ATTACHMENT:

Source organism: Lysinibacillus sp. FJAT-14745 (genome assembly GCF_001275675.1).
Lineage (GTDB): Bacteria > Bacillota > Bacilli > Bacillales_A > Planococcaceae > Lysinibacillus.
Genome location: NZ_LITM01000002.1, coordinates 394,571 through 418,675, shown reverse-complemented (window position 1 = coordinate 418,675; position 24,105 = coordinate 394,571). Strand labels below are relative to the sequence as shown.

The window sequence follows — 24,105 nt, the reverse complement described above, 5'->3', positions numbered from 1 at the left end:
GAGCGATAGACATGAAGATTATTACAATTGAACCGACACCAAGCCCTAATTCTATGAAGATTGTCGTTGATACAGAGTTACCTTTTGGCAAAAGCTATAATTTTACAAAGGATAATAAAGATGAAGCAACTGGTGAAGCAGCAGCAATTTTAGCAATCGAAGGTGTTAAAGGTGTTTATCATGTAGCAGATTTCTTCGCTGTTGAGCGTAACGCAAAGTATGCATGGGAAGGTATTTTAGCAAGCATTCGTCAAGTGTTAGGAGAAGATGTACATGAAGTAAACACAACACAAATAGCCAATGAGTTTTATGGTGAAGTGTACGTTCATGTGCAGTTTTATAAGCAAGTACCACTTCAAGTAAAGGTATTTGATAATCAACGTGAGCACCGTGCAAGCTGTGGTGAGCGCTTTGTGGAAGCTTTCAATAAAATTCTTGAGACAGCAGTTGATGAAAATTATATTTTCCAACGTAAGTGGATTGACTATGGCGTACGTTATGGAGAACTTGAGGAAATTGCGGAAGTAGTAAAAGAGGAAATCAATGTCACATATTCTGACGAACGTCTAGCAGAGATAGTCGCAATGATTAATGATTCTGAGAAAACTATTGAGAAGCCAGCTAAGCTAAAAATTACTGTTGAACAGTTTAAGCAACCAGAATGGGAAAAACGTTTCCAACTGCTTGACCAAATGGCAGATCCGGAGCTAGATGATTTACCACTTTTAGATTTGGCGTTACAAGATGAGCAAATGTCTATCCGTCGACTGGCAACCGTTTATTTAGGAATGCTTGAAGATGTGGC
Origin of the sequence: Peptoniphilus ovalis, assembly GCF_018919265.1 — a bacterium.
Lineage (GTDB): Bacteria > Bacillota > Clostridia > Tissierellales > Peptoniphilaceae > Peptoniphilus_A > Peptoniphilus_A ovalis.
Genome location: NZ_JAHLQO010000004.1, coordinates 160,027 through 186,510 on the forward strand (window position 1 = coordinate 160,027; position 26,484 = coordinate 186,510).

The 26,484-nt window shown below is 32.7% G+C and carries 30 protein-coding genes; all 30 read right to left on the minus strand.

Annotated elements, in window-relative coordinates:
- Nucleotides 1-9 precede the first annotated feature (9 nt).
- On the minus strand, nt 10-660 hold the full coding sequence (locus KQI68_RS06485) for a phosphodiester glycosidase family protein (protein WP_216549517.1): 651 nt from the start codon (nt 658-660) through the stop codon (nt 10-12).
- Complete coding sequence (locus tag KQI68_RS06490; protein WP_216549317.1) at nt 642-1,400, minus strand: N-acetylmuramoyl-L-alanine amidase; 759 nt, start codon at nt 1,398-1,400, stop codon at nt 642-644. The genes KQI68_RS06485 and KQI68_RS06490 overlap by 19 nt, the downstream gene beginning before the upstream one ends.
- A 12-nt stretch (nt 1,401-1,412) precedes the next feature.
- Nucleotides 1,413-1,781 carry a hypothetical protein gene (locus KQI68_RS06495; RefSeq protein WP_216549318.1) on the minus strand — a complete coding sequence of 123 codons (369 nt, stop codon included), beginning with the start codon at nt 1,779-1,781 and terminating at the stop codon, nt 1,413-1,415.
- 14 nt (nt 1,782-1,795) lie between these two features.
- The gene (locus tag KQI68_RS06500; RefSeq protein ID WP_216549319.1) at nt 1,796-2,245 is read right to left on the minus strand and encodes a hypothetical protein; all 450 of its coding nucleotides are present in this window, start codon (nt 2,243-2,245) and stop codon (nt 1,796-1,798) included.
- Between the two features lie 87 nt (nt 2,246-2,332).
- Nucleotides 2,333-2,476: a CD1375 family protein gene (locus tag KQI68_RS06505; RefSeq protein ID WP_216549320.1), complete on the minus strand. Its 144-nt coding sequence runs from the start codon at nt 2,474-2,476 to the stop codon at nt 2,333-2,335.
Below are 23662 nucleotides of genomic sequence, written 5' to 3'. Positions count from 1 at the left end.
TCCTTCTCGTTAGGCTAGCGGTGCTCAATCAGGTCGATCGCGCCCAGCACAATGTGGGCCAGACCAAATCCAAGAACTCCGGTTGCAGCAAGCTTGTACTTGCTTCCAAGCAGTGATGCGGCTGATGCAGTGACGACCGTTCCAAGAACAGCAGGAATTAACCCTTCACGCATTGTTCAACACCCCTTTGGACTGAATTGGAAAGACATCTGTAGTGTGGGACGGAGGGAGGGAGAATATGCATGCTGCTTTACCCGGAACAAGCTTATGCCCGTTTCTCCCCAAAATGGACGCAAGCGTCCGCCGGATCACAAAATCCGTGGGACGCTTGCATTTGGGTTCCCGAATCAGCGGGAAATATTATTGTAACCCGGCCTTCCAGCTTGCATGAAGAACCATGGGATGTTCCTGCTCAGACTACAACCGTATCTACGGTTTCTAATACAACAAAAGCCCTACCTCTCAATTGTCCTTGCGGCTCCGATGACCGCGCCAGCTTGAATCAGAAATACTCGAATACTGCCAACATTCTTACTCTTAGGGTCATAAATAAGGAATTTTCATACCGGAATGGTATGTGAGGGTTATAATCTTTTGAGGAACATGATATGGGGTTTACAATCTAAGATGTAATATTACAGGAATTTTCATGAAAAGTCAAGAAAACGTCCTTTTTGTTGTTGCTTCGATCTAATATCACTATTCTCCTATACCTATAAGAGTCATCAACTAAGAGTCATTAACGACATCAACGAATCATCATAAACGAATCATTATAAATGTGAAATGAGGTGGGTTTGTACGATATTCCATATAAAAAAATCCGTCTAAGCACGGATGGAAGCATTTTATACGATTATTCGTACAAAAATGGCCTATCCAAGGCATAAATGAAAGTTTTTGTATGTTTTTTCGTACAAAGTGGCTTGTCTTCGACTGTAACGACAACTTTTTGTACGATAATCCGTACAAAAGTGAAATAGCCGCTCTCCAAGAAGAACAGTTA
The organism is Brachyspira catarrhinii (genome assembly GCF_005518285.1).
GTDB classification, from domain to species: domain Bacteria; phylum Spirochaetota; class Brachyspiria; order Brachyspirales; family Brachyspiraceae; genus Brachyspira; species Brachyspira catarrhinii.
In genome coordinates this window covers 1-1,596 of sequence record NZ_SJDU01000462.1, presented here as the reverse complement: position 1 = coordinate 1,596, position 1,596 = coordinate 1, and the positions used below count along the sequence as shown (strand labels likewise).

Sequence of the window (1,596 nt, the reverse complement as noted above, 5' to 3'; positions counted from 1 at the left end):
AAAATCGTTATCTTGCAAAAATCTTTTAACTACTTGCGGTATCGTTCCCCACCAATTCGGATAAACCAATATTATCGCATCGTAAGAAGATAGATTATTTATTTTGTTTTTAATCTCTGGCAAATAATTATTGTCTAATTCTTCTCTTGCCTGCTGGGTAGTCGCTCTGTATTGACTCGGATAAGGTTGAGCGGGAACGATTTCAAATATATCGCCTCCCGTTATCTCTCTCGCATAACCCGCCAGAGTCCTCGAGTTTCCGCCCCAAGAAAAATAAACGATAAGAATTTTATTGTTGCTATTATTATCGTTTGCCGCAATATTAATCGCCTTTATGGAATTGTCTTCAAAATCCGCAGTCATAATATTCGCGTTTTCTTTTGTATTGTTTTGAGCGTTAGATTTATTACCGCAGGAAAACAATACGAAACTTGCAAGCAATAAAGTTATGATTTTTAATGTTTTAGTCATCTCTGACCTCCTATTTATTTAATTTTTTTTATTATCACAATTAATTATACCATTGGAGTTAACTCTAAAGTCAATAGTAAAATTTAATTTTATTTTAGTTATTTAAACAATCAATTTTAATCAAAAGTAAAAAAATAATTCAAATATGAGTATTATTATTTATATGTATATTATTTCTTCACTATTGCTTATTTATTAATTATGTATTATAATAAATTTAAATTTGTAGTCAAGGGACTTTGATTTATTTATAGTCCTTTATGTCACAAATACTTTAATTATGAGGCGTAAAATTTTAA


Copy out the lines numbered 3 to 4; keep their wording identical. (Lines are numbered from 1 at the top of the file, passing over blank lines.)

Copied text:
Genome location: NZ_LITM01000002.1, coordinates 394,571 through 418,675, shown reverse-complemented (window position 1 = coordinate 418,675; position 24,105 = coordinate 394,571). Strand labels below are relative to the sequence as shown.

The window sequence follows — 24,105 nt, the reverse complement described above, 5'->3', positions numbered from 1 at the left end: